After Monsteny, it was a descent down to 3,000’ to photograph the ridges west of Vic, which were uncharacteristically free of persistent fog and inversions. That gave way to cruise climb over West Virginia terrain, clearing a ridge at 5,200’ before giving full throttle for the climb through a downdraft to 7,200’ to clear Puigllançada, then descending alongside ski resorts in stiff wind, for a long final back to La Cerdanya at 3,609’.

Massis del Montseny near Barcelona. Note Mediterranean in far left background.

Cliffs west of Vic, 3,000′ MSL cruising altitude.

5,500′ en route to 7,200′, encountering light rotors off the hills.

Puigllançada to the left, at 7,200′ before descending into the valley to La Cerdanya.

It has been a historical enigma why I was averse to taking the flight in the first place, and yet that aversion was confirmed by how tired I was after 4.5 hours of flying over this route. It is easier to fly above timberline, in the Pyrenees or the Rockies, in the middle of winter, than this kind of flight. It is certainly the opposite of low and slow over farm country, and after some reflection, the level of complexity, terrain variation, microclimates, development, remote areas, and mix of coastal and mountainous terrain over a short distance makes it unusual, challenging, and rewarding. I would also suppose that while aviation is aviation, the sheer immersion of inputs and visuals in an exotic nation places more processing burden on the mind, as there is so much density of things to see and process, especially while flying over new surroundings in a place where sovereignty is, well, up in the air.

Speaking of flying above timberline, book #13 has been published: “Around the Summit: Flying Grand Teton.” It is an aerial photography manifesto of every nook and cranny of Grand Teton National Park, featuring my most technical mountain flying to date in the Cub.


Garrett Fisher is an aerial adventure photographer, having photographed some of the most rugged and wild terrain in America from his 1949 Piper PA-11. After living in Germany with the Cub, he recently moved to the Spanish Pyrenees to continue the flying adventure. He has published six aerial photography books covering the Colorado Rockies, Wyoming, high terrain in the Southeast, and the Outer Banks, with more US and European books in the pipeline. He blogs regularly about his flights at

General Aviation During a Revolution

There is a familiar conversation that has been happening with friends and family that goes something like this: “Yeah, we’re in Catalonia, but we’ve got a plan in case things go downhill.” “I thought you were in Spain.” “Yes, we’re in Spain, and in we’re in the breakaway region of Catalonia that had the independence referendum.” “You’re in Catalonia?” “Yes.” “Holy ****! You need to get out of there!”

Fortunately for us, we are in a rather rural, mountainous area, only 8 miles from France. As is true in most places of the world, civil unrest and its ill effects tends to concentrate in populated areas. We have made a contingency plan, stocking some extra cash, food, water, diesel, and supplies, have confirmed that our cell phones can roam to French towers from the house, and decided to wait it out, as nobody really knows what will happen. While Iberian culture can tend to drama and overreaction, they also use inertia and laziness as a tool of achievement. It could go either way at any time.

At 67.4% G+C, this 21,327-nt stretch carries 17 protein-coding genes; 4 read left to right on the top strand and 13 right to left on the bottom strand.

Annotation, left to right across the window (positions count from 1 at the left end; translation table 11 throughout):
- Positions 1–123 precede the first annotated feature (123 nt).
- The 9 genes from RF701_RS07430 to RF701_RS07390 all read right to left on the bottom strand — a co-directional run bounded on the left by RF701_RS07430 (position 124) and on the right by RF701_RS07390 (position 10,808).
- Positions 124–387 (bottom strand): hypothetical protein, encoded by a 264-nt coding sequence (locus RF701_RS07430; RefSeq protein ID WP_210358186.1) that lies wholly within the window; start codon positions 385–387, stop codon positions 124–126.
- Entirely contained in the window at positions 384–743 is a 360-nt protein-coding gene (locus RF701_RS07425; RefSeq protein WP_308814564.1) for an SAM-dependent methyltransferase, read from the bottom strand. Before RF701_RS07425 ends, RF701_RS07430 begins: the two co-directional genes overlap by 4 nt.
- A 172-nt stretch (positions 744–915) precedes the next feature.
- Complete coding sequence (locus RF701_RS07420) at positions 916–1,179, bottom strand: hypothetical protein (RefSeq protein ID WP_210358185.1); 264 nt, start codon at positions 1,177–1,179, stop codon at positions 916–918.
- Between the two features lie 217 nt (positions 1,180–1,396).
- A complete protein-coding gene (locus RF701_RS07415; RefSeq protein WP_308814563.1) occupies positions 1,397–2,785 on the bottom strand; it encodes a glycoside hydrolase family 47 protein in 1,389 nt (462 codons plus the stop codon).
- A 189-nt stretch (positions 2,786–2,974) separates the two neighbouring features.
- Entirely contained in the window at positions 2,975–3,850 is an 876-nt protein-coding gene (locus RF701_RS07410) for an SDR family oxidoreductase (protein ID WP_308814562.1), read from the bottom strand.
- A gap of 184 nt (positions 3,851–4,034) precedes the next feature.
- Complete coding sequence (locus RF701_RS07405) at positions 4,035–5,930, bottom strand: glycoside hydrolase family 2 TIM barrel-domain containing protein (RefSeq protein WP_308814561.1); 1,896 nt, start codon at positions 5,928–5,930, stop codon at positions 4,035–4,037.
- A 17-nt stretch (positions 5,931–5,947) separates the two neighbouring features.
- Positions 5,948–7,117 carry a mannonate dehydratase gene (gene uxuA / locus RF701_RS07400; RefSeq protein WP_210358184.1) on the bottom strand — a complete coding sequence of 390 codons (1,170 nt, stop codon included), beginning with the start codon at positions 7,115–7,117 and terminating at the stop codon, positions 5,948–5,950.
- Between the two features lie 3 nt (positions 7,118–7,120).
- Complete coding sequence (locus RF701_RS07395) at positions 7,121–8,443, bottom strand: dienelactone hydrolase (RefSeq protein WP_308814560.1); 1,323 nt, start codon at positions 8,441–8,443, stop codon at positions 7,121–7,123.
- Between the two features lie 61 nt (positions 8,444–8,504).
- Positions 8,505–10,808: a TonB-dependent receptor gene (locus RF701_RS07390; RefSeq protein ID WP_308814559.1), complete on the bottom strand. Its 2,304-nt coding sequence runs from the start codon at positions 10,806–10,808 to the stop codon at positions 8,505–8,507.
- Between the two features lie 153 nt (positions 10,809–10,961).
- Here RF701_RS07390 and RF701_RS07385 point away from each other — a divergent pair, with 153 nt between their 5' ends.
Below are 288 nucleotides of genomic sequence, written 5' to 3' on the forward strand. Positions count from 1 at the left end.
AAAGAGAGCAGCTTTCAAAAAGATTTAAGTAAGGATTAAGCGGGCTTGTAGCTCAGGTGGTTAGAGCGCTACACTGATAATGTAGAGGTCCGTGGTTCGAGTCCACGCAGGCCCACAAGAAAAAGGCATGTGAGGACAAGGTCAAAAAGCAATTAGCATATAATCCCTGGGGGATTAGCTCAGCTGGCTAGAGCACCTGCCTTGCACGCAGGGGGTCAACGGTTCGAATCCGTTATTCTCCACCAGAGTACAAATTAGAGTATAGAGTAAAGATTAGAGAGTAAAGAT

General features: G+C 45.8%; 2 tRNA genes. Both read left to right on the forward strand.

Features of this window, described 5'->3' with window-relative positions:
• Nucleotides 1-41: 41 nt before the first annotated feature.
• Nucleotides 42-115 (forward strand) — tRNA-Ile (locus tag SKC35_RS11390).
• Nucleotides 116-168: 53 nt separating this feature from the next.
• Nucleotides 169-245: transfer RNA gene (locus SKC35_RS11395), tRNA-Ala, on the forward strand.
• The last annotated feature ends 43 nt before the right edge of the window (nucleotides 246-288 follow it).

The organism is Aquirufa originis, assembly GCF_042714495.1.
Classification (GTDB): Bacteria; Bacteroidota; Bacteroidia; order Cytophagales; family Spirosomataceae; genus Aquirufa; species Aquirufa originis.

As the referendum approached, I decided that I would go flying on that day. If history was being made, there was a chance to be in the air and take some photographs of Catalonia while it was happening, though my expectations were not high of a new republic forming, given the cat and mouse game that preceded October 1. On that Sunday morning, I drove over to the airport, and noticed a few things: it was eerily silent, and then I saw two staff members glued to the television, watching the Spanish police use rather heavy handed methods against people waiting in line to vote. There was a palpable shock, sadness, and tension in the room that reverberated around the region that day.

I still went flying, even though things appeared to be going downhill. Airspace was only closed over Barcelona (not that there was much of a systemic way to find out, other than watching the news), and nobody said I couldn’t go up. If a revolution was unfolding, why not go flying? These situations do not come frequently in life.

October 1 – The Referendum

As the tension heated up, it was evident the “resolution,” if there was going to be one, would not be overnight. If history is being made, it is over the course of some days, and like everything else on the Iberian Peninsula, things are not finite, orderly, or predictable. Thus, I decided to keep flying daily during the “revolution” (if that is what it is), simply because I can, and to sort of make personal sense out of the upheaval going on around me. On one hand, culture here is quicker to take to the streets in protest, while on the other, people do not think it is as big of a deal as it is in America.

The flights continued daily as the vote was finalized, while the Catalan general strike took place and exits of La Cerdanya were blocked by protests, on the day of the King’s first speech since the terror attacks of 2004 and coup attempt in 1981, the day of the President of Catalonia’s speech in response, the day Catalan Parliament was called to convene in the future to discuss independence, the day the Spanish Constitutional Court suspended the session, and now while we wait for the President of Catalonia’s speech at 6PM Central European Time on Tuesday. Will he declare independence, or step back from the brink? Time will tell.